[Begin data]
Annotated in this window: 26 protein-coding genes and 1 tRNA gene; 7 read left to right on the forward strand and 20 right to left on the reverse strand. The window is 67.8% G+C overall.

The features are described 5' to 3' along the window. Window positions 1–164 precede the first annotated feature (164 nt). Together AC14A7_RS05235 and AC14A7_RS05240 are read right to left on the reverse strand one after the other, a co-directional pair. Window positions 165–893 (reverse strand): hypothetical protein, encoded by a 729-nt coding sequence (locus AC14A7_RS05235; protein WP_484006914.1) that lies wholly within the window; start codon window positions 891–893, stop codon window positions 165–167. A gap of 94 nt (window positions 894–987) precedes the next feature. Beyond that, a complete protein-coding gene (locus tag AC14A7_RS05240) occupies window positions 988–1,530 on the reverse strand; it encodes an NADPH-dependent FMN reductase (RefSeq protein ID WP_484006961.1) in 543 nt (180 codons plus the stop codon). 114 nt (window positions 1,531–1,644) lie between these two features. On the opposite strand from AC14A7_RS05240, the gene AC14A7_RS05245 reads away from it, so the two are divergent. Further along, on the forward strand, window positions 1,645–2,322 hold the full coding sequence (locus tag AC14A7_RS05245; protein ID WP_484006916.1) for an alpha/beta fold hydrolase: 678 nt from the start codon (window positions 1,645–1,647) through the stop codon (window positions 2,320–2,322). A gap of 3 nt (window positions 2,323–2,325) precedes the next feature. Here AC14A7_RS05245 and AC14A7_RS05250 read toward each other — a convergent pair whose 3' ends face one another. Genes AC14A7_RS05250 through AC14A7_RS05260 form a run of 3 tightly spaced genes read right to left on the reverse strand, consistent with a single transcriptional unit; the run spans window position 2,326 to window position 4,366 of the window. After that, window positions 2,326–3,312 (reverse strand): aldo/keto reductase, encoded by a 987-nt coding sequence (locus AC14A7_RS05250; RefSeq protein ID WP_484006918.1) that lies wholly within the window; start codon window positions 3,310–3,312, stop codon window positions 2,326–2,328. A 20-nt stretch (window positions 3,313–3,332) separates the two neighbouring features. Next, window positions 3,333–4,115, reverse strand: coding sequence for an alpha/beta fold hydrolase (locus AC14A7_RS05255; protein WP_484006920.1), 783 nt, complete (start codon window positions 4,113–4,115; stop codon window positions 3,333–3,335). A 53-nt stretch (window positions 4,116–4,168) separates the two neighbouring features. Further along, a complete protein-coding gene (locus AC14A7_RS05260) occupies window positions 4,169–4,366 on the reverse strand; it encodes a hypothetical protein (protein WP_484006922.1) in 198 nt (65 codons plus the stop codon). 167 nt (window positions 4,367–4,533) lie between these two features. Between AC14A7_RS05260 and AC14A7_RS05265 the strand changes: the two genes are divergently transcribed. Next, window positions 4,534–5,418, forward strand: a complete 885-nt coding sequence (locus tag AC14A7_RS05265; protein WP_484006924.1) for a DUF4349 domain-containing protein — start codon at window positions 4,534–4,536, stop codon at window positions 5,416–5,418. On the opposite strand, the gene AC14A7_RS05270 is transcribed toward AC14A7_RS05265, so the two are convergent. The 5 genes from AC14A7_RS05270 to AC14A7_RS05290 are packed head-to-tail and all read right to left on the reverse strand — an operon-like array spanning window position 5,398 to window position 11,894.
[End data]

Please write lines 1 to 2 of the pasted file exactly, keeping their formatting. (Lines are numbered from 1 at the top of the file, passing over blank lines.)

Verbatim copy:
Annotated in this window: 26 protein-coding genes and 1 tRNA gene; 7 read left to right on the forward strand and 20 right to left on the reverse strand. The window is 67.8% G+C overall.

The features are described 5' to 3' along the window. Window positions 1–164 precede the first annotated feature (164 nt). Together AC14A7_RS05235 and AC14A7_RS05240 are read right to left on the reverse strand one after the other, a co-directional pair. Window positions 165–893 (reverse strand): hypothetical protein, encoded by a 729-nt coding sequence (locus AC14A7_RS05235; protein WP_484006914.1) that lies wholly within the window; start codon window positions 891–893, stop codon window positions 165–167. A gap of 94 nt (window positions 894–987) precedes the next feature. Beyond that, a complete protein-coding gene (locus tag AC14A7_RS05240) occupies window positions 988–1,530 on the reverse strand; it encodes an NADPH-dependent FMN reductase (RefSeq protein ID WP_484006961.1) in 543 nt (180 codons plus the stop codon). 114 nt (window positions 1,531–1,644) lie between these two features. On the opposite strand from AC14A7_RS05240, the gene AC14A7_RS05245 reads away from it, so the two are divergent. Further along, on the forward strand, window positions 1,645–2,322 hold the full coding sequence (locus tag AC14A7_RS05245; protein ID WP_484006916.1) for an alpha/beta fold hydrolase: 678 nt from the start codon (window positions 1,645–1,647) through the stop codon (window positions 2,320–2,322). A gap of 3 nt (window positions 2,323–2,325) precedes the next feature. Here AC14A7_RS05245 and AC14A7_RS05250 read toward each other — a convergent pair whose 3' ends face one another. Genes AC14A7_RS05250 through AC14A7_RS05260 form a run of 3 tightly spaced genes read right to left on the reverse strand, consistent with a single transcriptional unit; the run spans window position 2,326 to window position 4,366 of the window. After that, window positions 2,326–3,312 (reverse strand): aldo/keto reductase, encoded by a 987-nt coding sequence (locus AC14A7_RS05250; RefSeq protein ID WP_484006918.1) that lies wholly within the window; start codon window positions 3,310–3,312, stop codon window positions 2,326–2,328. A 20-nt stretch (window positions 3,313–3,332) separates the two neighbouring features. Next, window positions 3,333–4,115, reverse strand: coding sequence for an alpha/beta fold hydrolase (locus AC14A7_RS05255; protein WP_484006920.1), 783 nt, complete (start codon window positions 4,113–4,115; stop codon window positions 3,333–3,335). A 53-nt stretch (window positions 4,116–4,168) separates the two neighbouring features. Further along, a complete protein-coding gene (locus AC14A7_RS05260) occupies window positions 4,169–4,366 on the reverse strand; it encodes a hypothetical protein (protein WP_484006922.1) in 198 nt (65 codons plus the stop codon). 167 nt (window positions 4,367–4,533) lie between these two features. Between AC14A7_RS05260 and AC14A7_RS05265 the strand changes: the two genes are divergently transcribed. Next, window positions 4,534–5,418, forward strand: a complete 885-nt coding sequence (locus tag AC14A7_RS05265; protein WP_484006924.1) for a DUF4349 domain-containing protein — start codon at window positions 4,534–4,536, stop codon at window positions 5,416–5,418. On the opposite strand, the gene AC14A7_RS05270 is transcribed toward AC14A7_RS05265, so the two are convergent. The 5 genes from AC14A7_RS05270 to AC14A7_RS05290 are packed head-to-tail and all read right to left on the reverse strand — an operon-like array spanning window position 5,398 to window position 11,894.